If you are thinking about deploying .NET applications on a platform cloud and whacking them against an SQL Server database embedded in that platform cloud, Microsoft's The Cloud Formerly Known As Azure is not your only option. Amazon Web Services has fired up its own analog to Azure.
The two new services, Amazon RDS for SQL Server and .NET support for Elastic Beanstalk, give developers alternatives underneath the AWS umbrella and at the same time offer an alternative to Microsoft's Azure platform cloud, which supports a .NET framework and a hosted database service derived from SQL Server.
The RDS service was launched in October 2009 based on the open source MySQL 5.1 database running atop Amazon's EC2 compute cloud, a more sophisticated database than its SimpleDB service. In February 2011, Amazon plunked Oracle 11g R2 onto the RDS service.
In either case, the point of RDS is to expose the database as a service and have the underlying EC2 infrastructure automagically expand and contract as the database workload dictates. The RDS service allows you to just buy the raw service, with all of its management features, if you already have licenses, or pay a higher hourly fee if you don't already have MySQL, Oracle, and now SQL Server licenses.
The Express, Web, Standard, and Enterprise Editions are supported on Amazon RDS for SQL Server, but online pricing and configuration information was not revealed for Amazon RDS running SQL Server Enterprise Edition. Amazon said that it was planning to add support for SQL Server 2012 later this year.
RDS for SQL Server starts out with a free usage tier aimed at application developers that includes 750 hours per month on a micro EC2 instance that is loaded up with SQL Server 2008 R2 Express Edition, has 20GB of database storage, 20GB of backup storage, and 10 million I/O requests per month. If you don't have Microsoft Windows and SQL Server licenses, or you don't want any, you can pay 3.5 cents per hour for the service on this micro instance on EC2.
In the US East data center in Virginia, a small instance runs 14 cents per hour with SQL Server Express, while the Web Edition will run you between 17 cents and $2.88 per hour, depending on the underlying capacity, for the service. If you want instances running SQL Server 2008 R2 Standard Edition, you are looking at paying between 65 cents and $3.85 per hour, depending again on the instances.
Those are prices for on-demand instances; if you want to reserve capacity for one or three years ahead of time, you will spend considerably less per unit of performance. You don't have to pay bandwidth fees for putting data into the AWS database service, but you do pay each time the bits fly out after the first gigabyte per month of bandwidth (anywhere from a high of 12 cents to a low of 5 cents per GB per month, depending on the volume).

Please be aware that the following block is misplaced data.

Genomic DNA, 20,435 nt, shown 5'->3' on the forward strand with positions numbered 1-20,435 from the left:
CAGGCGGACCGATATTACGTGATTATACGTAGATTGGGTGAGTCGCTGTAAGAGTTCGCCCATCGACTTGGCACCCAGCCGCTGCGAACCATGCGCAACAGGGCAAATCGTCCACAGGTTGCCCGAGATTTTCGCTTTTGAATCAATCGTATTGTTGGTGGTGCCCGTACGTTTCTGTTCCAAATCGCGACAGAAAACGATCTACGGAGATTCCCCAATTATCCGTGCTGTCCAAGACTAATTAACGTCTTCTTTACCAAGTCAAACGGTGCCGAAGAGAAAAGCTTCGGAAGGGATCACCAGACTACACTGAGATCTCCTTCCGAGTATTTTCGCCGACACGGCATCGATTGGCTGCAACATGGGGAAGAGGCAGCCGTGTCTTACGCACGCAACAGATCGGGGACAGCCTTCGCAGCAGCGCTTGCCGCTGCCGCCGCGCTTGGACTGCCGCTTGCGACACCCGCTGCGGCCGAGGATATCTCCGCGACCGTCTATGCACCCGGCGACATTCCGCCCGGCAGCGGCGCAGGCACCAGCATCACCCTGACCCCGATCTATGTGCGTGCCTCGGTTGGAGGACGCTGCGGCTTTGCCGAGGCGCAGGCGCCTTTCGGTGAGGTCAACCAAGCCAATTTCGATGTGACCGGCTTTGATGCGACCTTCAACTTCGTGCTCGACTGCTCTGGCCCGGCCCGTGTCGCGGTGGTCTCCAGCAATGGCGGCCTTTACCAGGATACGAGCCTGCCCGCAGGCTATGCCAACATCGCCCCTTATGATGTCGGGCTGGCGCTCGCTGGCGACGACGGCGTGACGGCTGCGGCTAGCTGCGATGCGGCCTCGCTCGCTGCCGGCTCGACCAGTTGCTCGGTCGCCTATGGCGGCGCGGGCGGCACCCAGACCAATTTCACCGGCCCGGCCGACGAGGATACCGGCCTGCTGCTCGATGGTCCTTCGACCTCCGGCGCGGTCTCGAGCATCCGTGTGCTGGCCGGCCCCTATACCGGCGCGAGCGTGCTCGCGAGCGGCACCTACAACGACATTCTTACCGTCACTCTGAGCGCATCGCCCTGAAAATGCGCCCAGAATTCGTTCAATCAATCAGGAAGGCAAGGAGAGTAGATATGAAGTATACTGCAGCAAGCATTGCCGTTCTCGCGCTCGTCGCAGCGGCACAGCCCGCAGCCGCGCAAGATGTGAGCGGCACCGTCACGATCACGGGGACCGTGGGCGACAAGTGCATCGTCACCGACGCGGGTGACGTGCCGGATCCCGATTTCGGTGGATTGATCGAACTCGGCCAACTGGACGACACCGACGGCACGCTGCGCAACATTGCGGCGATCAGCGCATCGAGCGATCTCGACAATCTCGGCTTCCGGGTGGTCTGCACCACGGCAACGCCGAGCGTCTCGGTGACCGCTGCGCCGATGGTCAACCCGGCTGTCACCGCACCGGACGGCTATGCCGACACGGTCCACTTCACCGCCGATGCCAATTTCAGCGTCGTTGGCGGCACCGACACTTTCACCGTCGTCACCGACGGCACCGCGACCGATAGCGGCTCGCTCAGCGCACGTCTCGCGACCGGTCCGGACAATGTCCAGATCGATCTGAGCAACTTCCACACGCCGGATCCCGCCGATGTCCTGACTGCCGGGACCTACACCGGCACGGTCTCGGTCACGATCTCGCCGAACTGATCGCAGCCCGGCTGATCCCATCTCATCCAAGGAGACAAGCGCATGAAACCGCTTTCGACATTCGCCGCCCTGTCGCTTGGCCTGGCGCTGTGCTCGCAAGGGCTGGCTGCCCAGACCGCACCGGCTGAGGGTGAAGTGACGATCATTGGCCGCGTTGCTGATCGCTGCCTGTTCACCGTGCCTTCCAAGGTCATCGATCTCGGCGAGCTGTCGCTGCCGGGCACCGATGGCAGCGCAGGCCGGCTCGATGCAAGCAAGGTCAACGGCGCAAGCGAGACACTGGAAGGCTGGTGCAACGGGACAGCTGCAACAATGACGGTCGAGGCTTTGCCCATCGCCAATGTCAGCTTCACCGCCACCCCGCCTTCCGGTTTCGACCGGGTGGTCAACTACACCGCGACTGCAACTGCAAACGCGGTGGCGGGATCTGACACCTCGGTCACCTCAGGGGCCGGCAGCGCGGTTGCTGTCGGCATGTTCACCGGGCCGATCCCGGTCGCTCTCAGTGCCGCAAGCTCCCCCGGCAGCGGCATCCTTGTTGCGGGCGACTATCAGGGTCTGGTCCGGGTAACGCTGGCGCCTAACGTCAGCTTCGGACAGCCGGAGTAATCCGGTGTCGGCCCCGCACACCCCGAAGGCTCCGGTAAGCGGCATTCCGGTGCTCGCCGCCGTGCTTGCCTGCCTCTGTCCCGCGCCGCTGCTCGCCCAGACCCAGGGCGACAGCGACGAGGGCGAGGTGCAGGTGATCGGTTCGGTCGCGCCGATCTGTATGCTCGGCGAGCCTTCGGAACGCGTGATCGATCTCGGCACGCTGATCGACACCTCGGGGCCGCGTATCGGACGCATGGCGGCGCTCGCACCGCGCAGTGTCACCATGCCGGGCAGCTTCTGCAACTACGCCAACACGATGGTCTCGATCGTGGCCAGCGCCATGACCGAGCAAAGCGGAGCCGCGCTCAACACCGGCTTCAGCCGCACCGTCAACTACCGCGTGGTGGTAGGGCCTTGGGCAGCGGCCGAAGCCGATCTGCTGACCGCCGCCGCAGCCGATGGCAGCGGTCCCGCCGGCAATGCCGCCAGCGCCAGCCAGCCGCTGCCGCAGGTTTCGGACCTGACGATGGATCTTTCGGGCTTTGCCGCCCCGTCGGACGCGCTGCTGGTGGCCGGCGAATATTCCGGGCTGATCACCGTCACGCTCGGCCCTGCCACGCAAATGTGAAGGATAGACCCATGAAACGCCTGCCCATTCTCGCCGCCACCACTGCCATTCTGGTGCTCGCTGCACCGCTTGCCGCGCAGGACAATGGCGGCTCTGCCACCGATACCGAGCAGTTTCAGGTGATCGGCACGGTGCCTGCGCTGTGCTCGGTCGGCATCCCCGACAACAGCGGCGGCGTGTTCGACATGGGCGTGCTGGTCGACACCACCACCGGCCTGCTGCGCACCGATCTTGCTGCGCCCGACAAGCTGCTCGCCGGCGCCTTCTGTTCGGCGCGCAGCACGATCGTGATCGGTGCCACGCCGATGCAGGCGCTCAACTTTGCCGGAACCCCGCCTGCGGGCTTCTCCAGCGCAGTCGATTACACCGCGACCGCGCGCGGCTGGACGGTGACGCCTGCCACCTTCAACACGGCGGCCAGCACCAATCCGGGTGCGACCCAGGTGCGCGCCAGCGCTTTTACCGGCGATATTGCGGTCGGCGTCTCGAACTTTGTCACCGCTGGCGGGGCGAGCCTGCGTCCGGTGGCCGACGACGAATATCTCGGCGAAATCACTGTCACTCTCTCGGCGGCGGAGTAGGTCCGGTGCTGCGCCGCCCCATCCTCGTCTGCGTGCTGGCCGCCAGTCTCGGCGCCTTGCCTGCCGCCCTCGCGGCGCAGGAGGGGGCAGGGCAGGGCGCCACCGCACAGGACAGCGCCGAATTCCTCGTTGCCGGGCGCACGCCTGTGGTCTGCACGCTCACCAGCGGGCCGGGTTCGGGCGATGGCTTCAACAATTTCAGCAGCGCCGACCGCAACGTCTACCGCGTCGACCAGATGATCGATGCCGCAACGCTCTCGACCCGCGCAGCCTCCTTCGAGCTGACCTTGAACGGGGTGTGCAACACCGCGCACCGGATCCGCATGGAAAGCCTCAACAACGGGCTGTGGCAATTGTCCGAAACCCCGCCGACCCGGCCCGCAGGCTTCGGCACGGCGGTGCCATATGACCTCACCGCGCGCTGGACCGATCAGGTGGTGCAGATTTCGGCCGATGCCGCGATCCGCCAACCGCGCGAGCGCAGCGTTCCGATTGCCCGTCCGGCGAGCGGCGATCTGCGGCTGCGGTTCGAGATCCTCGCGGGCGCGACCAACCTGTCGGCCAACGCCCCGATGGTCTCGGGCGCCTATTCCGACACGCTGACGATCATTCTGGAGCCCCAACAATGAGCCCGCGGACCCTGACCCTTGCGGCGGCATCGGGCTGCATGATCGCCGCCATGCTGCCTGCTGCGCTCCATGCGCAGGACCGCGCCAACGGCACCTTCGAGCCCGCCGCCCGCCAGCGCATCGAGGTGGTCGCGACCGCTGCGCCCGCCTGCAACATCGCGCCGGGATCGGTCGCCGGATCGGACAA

Microsoft has a license mobility program for customers that have volume licensing agreements and Software Assurance support contracts that will let them move their in-house SQL Server licenses out to the Amazon RDS service.
The raw RDS infrastructure service will be more expensive than plain vanilla EC2, but less expensive than the database-included pricing outlined above. (You can see the full price list here.)
If you want to have a cloudy and scalable Microsoft database, then you probably also want a cloudy and scalable ASP.NET runtime environment for applications to frolic within as they occasionally, or rather frequently, tickle those fluffy SQL Server database tables out on the RDS service.
And thus, the Elastic Beanstalk service, which debuted back in January 2011, is also getting a makeover and now supports the .NET framework and can run ASP.NET applications in a scalable and cloudy fashion.
Elastic Beanstalk runs Java middleware (Tomcat 6 and 7 to be precise) on the EC2 cloud and makes it similarly scalable as the RDS database service, and was tweaked earlier this year to support PHP 5.3 and the Apache web server if you like PHP instead of Java.
Now, Elastic Beanstalk supports the Windows Server 2008 R2 Amazon Machine Image (AMI) with the IIS 7.5 Web server as the .NET runtime, and the AWS Toolkit for Visual Studio allows developers to deploy existing ASP.NET apps to Elastic Beanstalk; the toolkit can also link to Amazon RDS database instances running SQL Server.
A micro instance of the Windows-based Elastic Beanstalk on EC2 running the middleware service, including its S3 storage needs, is on the order of $42 per month, according to Amazon's pricing examples, which is a tad bit more than the $35 it is charging for a Linux-Tomcat variant of the stretchy and fluffy middleware. The Elastic Beanstalk service is itself free, and in some cases, you can run it on the freebie tiers that Amazon started offering recently.
The addition of Microsoft's SQL Server 2008 R2 support in the database service and upcoming support for SQL Server 2008 R2 begs the following question: When will IBM's DB2 database and the open source PostgreSQL database be added? ®